Category Archive 'Lou Andreas-Salome'

09 Aug 2014

Nietszche’s Rules of Style

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Lou Andreas-Salome poses jestingly as dominating female with Paul Rée and Nietszche.

Maria Popova shares the ten rules of writing sent by Friedrich Nietszche to Lou Andreas-Salome.

Between August 8 and August 24 of 1882, Friedrich Nietzsche set down ten stylistic rules of writing in a series of letters to the Russian-born writer, intellectual, and psychoanalyst Lou Andreas-Salomé — a woman celebrated as the “muse of Europe’s fin-de-siècle thinkers and artists,” to whom Rainer Maria Rilke would later come to write breathtaking love letters. …

Collected under the heading “Toward the Teaching of Style,” they read:

    Of prime necessity is life: a style should live.

    Style should be suited to the specific person with whom you wish to communicate. (The law of mutual relation.)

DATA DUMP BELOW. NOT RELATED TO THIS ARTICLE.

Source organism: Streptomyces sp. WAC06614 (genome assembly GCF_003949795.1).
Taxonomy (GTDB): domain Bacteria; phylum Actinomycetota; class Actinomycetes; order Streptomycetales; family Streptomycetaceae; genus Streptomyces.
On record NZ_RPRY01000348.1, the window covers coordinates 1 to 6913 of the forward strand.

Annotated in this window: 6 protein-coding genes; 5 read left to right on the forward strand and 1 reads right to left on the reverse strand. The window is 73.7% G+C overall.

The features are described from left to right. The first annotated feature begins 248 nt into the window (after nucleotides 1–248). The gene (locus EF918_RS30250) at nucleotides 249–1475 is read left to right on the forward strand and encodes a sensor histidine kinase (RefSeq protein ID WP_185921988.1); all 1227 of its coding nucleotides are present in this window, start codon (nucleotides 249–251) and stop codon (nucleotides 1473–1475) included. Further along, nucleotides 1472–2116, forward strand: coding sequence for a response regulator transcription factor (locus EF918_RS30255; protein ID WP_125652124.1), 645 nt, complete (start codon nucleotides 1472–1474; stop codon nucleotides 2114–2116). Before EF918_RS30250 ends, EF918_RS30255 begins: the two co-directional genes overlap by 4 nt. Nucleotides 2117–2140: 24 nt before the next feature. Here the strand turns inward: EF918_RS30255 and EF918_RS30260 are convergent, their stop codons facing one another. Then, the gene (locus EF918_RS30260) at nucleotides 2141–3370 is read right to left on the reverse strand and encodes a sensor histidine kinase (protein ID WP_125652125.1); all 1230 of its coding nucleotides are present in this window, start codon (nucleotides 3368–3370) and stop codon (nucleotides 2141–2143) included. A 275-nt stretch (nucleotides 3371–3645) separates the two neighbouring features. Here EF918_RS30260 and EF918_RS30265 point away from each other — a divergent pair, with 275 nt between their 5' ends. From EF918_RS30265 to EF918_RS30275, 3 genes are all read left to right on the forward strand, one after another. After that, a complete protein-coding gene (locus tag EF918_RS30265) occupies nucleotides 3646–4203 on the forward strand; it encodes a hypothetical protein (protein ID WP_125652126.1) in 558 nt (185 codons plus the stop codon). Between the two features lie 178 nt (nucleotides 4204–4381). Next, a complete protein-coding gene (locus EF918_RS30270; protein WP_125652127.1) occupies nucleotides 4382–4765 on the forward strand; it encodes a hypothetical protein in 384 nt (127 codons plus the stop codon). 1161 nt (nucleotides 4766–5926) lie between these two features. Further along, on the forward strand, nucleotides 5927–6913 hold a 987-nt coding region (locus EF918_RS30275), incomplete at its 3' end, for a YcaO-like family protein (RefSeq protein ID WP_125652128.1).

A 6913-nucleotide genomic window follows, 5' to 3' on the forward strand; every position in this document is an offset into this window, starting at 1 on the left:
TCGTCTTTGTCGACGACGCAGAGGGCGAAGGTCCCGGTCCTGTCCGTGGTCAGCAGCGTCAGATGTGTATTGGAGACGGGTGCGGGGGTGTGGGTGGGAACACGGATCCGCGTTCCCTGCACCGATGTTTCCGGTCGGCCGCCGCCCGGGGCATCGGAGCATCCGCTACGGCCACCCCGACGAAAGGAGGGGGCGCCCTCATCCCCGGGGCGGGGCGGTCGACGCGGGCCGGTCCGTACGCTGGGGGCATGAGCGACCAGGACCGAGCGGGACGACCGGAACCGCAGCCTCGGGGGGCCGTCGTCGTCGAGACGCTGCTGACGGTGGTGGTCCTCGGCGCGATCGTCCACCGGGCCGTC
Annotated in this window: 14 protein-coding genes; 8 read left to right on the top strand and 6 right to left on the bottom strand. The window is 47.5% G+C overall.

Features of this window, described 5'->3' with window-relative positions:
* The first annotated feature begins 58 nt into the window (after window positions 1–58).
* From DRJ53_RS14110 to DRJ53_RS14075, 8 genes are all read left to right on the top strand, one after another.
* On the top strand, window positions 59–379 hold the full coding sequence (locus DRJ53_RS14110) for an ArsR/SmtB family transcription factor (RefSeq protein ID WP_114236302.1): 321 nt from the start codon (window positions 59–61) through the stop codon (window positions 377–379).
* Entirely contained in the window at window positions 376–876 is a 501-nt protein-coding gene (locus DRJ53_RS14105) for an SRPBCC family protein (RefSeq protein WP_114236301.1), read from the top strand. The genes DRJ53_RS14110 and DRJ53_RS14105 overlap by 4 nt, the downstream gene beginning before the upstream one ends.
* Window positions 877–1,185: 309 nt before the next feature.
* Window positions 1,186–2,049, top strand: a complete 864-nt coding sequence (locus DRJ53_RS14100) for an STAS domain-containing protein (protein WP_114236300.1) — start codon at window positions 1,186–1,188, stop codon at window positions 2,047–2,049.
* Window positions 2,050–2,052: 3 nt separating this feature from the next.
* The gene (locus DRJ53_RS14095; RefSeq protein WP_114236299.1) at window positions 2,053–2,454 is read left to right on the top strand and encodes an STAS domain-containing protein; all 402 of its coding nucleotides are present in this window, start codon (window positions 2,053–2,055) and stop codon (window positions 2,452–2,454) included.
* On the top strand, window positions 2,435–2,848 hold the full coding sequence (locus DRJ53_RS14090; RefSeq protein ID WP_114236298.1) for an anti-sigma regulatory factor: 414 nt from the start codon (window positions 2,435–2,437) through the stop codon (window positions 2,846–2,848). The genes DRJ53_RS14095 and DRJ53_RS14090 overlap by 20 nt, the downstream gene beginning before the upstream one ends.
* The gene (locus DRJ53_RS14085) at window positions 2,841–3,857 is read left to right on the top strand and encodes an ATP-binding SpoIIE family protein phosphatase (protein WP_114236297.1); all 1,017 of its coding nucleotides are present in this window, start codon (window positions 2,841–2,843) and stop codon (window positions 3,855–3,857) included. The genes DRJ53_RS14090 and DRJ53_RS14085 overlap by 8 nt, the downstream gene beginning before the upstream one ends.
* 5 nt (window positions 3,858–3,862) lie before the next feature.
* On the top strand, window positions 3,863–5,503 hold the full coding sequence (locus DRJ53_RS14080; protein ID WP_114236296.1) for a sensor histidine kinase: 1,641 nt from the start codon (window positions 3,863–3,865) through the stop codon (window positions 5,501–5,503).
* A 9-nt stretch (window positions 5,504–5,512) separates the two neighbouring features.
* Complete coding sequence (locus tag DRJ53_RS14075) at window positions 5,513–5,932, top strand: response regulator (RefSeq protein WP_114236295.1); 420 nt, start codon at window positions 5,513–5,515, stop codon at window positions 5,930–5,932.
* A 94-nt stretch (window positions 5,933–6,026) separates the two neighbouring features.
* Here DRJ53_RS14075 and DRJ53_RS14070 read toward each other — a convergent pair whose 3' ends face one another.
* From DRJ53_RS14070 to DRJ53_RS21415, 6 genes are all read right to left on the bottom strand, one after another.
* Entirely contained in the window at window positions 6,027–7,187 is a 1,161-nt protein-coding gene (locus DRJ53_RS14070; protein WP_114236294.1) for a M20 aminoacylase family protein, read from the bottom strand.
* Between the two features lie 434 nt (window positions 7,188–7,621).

First, one must determine precisely “what-and-what do I wish to say and present,” before you may write. Writing must be mimicry.

    Since the writer lacks many of the speaker’s means, he must in general have for his model a very expressive kind of presentation of necessity, the written copy will appear much paler.

    The richness of life reveals itself through a richness of gestures. One must learn to feel everything — the length and retarding of sentences, interpunctuations, the choice of words, the pausing, the sequence of arguments — like gestures.

    Be careful with periods! Only those people who also have long duration of breath while speaking are entitled to periods. With most people, the period is a matter of affectation.

    Style ought to prove that one believes in an idea; not only that one thinks it but also feels it.

    The more abstract a truth which one wishes to teach, the more one must first entice the senses.

    Strategy on the part of the good writer of prose consists of choosing his means for stepping close to poetry but never stepping into it.

    It is not good manners or clever to deprive one’s reader of the most obvious objections. It is very good manners and very clever to leave it to one’s reader alone to pronounce the ultimate quintessence of our wisdom.


The 1882 photo scene depicted in “Beyond Good and Evil” (‘Al di là del bene e del male’) by Liliana Cavani (1977).

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